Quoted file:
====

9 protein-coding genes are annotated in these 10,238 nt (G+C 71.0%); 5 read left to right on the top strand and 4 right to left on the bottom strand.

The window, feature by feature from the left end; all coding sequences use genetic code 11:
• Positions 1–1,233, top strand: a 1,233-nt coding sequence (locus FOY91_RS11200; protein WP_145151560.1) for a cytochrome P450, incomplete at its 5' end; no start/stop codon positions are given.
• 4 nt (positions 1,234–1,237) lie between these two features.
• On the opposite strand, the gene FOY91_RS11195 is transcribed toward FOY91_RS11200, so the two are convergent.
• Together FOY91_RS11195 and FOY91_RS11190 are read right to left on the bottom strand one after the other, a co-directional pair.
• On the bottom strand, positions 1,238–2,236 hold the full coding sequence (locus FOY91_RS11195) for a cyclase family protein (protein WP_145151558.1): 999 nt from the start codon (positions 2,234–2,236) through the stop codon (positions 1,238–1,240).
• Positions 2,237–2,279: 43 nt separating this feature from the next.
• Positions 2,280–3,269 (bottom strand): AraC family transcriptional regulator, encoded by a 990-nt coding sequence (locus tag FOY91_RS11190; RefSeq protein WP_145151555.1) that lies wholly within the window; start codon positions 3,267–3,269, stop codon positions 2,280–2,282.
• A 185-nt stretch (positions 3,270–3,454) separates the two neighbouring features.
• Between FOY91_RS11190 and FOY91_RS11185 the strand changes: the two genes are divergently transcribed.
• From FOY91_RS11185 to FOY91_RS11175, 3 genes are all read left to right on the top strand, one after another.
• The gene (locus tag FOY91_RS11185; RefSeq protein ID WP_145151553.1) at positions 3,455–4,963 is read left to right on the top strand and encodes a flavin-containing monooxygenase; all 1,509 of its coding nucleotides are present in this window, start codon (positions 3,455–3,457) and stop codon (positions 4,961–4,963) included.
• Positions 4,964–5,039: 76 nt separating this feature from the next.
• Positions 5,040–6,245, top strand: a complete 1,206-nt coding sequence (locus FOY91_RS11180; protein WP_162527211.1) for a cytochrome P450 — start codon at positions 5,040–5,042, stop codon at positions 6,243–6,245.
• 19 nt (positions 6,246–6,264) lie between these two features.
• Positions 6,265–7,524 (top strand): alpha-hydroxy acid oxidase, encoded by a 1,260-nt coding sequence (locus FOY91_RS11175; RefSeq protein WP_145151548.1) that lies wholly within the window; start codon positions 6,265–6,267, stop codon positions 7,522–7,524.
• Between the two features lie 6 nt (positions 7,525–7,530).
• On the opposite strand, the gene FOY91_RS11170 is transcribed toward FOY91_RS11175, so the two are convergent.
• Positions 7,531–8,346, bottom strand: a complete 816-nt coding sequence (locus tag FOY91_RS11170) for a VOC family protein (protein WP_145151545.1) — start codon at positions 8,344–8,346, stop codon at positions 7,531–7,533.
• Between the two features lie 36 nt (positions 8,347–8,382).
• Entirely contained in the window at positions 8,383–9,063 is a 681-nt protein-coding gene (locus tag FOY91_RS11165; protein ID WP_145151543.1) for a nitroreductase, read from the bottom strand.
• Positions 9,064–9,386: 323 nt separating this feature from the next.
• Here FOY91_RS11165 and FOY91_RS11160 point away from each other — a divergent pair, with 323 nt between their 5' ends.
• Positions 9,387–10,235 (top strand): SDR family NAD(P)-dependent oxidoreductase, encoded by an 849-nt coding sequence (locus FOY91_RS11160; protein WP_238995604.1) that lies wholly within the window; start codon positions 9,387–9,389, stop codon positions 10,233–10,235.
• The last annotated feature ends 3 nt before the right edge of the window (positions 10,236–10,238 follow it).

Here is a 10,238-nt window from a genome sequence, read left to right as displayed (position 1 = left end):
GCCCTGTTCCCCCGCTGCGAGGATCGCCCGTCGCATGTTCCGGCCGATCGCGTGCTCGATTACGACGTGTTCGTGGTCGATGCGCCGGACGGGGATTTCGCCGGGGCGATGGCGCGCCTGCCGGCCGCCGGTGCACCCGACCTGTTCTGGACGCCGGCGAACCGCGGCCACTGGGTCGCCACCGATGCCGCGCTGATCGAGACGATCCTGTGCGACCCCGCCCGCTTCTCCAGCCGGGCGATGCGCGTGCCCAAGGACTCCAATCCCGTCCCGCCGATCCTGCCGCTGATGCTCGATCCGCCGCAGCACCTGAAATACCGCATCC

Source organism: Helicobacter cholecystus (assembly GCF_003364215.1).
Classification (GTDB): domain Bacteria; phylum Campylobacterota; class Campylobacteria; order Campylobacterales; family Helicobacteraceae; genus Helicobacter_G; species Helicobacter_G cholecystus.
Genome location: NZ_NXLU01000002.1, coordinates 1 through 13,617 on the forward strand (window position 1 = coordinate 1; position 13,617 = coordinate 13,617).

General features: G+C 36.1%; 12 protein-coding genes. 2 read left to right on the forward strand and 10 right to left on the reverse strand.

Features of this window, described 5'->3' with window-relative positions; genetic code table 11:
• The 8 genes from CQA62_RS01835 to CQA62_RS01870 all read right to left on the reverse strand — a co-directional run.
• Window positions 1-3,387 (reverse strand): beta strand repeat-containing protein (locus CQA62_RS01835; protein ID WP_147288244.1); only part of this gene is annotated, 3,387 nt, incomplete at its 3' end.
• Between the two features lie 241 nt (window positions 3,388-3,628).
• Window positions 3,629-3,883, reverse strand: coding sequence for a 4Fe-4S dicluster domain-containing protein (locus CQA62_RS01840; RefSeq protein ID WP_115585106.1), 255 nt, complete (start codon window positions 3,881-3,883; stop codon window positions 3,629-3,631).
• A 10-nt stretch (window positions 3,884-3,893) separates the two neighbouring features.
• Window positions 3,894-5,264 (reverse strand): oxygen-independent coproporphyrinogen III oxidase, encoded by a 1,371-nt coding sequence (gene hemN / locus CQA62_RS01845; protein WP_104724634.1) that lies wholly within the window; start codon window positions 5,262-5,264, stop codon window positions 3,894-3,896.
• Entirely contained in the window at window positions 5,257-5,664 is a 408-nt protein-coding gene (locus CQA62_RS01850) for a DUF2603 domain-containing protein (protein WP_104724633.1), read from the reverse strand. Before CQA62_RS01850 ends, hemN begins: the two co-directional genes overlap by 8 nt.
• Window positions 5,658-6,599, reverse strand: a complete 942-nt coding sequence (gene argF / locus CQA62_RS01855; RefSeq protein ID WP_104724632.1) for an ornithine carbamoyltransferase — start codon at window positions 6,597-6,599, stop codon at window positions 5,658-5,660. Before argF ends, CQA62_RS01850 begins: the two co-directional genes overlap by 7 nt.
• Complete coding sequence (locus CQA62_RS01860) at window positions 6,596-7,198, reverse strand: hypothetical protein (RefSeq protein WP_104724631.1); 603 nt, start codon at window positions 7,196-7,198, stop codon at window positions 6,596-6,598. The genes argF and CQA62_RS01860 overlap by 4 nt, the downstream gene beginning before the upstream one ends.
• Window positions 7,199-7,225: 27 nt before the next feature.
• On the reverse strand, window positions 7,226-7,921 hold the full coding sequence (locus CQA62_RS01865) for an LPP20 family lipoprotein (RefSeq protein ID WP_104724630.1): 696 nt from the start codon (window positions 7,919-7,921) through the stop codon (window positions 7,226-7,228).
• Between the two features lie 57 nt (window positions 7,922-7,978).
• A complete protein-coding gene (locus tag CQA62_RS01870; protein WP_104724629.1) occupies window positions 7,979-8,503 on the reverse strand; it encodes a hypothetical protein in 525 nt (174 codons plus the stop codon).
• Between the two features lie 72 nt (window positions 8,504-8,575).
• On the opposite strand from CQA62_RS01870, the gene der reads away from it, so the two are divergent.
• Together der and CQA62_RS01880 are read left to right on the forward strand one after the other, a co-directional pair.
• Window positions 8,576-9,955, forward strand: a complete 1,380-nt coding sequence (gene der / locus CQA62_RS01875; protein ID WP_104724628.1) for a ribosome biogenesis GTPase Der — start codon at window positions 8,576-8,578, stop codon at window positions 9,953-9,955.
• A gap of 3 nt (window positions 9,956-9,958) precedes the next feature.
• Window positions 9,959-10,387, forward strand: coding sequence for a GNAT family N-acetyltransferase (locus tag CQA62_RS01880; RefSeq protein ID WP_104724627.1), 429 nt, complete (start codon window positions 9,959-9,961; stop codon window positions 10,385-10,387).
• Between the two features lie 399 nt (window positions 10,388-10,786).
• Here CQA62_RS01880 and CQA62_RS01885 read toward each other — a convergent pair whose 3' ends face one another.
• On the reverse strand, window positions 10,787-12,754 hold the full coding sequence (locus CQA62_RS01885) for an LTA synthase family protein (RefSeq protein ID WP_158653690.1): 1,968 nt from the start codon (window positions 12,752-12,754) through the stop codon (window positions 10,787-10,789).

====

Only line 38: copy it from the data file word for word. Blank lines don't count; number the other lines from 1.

• A 10-nt stretch (window positions 3,884-3,893) separates the two neighbouring features.